Last ditch airport | Inquirer Business
Close  

Last ditch airport

01:40 AM January 29, 2015

NO, IT could not be, it would be quite unthinkable that the boys in the Cabinet would tell our leader, Benigno Simeon (aka BS), some outright lies—with clear intent to deceive the president of the republic.

It seemed that, based on word around business town, the Aquino (Part II) administration was just about ready to dismiss a little-known proposal for a “third runway” at the Manila airport Naia.

ADVERTISEMENT

From what I gathered, a local conglomerate offered to build the “third runway” to ease the serious air traffic congestion at the Naia.

In charge of the “third runway” project was of course the DOTC, but word had it that the DOTC badmouthed the offer to our leader BS.

FEATURED STORIES

As a background, the lone airport in Manila actually has two runways. They are nevertheless perpendicular to each other. For the longest time, therefore, the Naia can use only one runway for commercial flights. Air traffic in Manila grew so much over the years that one single runway would soon—if not already—be ridiculously deficient.

The “third runway” was deemed a stopgap measure, while the government was still taking its sweet time to decide the final location of the new Manila airport, which all sorts of think tank here and abroad said we needed since the time of Lapu-Lapu.

Anyway, it so happened that our leader BS took special personal interest in the “third runway” project, and so he inquired with the DOTC about the private sector offer.

From what I gathered, top DOTC officials intimated to our leader, BS, that the offer had one major dangerous design flaw. It had something to do with air traffic safety.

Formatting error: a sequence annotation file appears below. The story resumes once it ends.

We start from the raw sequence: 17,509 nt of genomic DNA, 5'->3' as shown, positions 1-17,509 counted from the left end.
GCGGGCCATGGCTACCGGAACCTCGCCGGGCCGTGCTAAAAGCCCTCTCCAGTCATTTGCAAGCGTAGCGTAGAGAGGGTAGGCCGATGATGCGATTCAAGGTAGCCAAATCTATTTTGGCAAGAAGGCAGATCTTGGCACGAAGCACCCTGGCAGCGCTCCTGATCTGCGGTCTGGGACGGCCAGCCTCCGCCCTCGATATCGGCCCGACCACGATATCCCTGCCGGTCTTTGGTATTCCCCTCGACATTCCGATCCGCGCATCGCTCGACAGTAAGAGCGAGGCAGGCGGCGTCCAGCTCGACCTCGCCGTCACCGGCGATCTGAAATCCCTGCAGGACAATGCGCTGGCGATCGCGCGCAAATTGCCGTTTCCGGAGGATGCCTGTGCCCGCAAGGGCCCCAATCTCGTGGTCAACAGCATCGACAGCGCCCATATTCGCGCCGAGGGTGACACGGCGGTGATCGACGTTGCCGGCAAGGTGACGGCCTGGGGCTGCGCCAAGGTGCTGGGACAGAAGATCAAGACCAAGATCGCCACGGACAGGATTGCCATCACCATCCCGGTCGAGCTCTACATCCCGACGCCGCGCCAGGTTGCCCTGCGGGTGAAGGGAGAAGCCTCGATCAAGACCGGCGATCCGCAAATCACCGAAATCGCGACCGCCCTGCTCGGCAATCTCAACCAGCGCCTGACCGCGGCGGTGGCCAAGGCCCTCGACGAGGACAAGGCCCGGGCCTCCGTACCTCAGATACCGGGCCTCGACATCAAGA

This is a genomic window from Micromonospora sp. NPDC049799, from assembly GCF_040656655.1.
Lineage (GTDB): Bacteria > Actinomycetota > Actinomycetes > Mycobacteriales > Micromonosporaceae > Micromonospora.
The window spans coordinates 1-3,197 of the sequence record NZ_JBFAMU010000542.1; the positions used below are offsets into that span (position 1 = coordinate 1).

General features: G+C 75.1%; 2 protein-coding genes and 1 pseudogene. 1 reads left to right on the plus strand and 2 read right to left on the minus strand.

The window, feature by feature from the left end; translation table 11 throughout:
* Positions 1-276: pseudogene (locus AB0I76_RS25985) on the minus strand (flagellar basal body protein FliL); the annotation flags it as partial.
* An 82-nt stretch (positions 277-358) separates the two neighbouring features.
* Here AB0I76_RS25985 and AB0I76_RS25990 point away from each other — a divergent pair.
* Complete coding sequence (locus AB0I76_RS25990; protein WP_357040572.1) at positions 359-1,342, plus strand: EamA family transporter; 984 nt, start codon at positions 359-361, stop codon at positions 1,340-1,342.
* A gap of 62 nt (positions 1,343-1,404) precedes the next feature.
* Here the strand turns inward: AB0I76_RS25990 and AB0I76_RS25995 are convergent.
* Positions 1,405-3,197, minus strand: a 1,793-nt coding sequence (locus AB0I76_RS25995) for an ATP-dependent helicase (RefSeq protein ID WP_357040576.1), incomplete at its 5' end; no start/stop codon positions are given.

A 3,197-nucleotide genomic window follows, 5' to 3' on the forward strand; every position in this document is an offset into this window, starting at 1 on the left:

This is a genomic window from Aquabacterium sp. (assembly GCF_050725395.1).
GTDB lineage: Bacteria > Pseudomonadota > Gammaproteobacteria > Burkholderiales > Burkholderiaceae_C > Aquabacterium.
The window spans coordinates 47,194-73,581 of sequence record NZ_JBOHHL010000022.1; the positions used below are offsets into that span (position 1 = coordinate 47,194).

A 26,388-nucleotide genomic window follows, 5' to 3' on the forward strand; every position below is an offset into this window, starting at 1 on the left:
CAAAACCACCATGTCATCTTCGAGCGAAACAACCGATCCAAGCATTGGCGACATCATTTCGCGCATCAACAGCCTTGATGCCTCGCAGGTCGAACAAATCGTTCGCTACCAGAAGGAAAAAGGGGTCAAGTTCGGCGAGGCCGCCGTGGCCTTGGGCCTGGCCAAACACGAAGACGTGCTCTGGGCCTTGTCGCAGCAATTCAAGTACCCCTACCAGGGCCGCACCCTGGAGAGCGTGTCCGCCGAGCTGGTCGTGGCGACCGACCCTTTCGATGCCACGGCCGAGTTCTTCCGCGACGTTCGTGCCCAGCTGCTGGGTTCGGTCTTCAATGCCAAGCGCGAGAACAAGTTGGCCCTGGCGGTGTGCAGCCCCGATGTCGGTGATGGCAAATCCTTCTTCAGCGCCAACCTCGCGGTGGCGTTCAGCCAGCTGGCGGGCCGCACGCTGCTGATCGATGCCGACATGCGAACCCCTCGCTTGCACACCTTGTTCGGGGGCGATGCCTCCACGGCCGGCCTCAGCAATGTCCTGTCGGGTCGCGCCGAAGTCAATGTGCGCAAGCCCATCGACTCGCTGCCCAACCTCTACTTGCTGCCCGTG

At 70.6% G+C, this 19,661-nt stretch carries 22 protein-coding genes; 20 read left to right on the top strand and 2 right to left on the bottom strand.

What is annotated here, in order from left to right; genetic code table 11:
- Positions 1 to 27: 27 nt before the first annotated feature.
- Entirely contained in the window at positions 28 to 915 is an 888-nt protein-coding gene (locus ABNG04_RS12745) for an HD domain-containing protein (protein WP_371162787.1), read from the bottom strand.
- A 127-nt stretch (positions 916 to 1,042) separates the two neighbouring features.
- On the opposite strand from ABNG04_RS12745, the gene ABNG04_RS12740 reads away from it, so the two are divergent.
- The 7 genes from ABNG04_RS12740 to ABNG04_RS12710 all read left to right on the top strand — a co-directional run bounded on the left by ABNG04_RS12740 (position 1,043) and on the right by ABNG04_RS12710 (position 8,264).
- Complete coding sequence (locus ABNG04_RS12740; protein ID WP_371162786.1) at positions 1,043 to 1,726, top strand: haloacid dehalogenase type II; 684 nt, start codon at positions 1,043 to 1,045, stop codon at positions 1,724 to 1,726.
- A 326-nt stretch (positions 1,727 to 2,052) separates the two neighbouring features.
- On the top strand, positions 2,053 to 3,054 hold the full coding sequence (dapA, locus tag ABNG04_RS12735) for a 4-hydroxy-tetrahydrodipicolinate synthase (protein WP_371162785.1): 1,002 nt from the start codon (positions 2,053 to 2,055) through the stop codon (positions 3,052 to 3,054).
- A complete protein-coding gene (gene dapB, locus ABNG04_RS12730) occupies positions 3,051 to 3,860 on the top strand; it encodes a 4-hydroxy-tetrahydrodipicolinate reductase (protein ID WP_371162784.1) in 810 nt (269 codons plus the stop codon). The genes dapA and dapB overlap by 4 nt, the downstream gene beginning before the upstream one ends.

It seemed that, at least according to the top DOTC officials, the offer was to build the “third runway” right beside the existing runway, or somewhere on top of it, or perhaps even under it.

The report reaching our dear leader, BS, was that, under the design, the “third runway” would be so close to the existing one, pilots of arriving or departing airplanes could touch each other’s hair in the nose.

What I heard was that the design actually specified a distance of some 200 meters between the existing and the proposed runways.

ADVERTISEMENT

Moreover, the design was the result of engineering and safety studies done with the help of former officials of the US Federal Aviation Authority, which was the agency that downgraded the Philippine air safety to the woeful Category II.

In comparison, according to sources with technical expertise on airport designs, the airports in big US cities like San Francisco and Los Angeles always had runways some 150 meters apart.

In short, the boys of our dear leader BS in the Cabinet reported to him some shameless lies. And so the ultimate question would be, well, what were their agenda in hiding the real score to their boss.

One speculation I heard was that the offer came from a group that was “not” welcome to the DOTC and its officialdom, whether they were appointed by Malacañang or were just behind the scenes.

Now, the DOTC shot down a proposal for the construction of a brand new $10-billion world-class airport complete with all the runways and all the concourses and all the modern technical facilities that you could ever imagine.

But some funny guy in the DOTC reportedly wanted to build the new Manila airport instead at the old US Air Force base in Sangley, Cavite, where some important DOTC official was said to be running for office in 2016.

Actually, the Japan International Cooperation Agency, or the Jica, supported the DOTC position, saying it would be cheaper for the Philippine government to just upgrade the only Sangley runway.

Fine—the only question was, well, how would people in and around Metro Manila get there. Boss, the last time we checked, there was hardly any infrastructure, such as wide expressways and railways, leading to the remote area known as Sangley.

I don’t know, but for us to reach the proposed airport in Sangley, the DOTC perhaps wanted us to fly like bats by growing our own wings.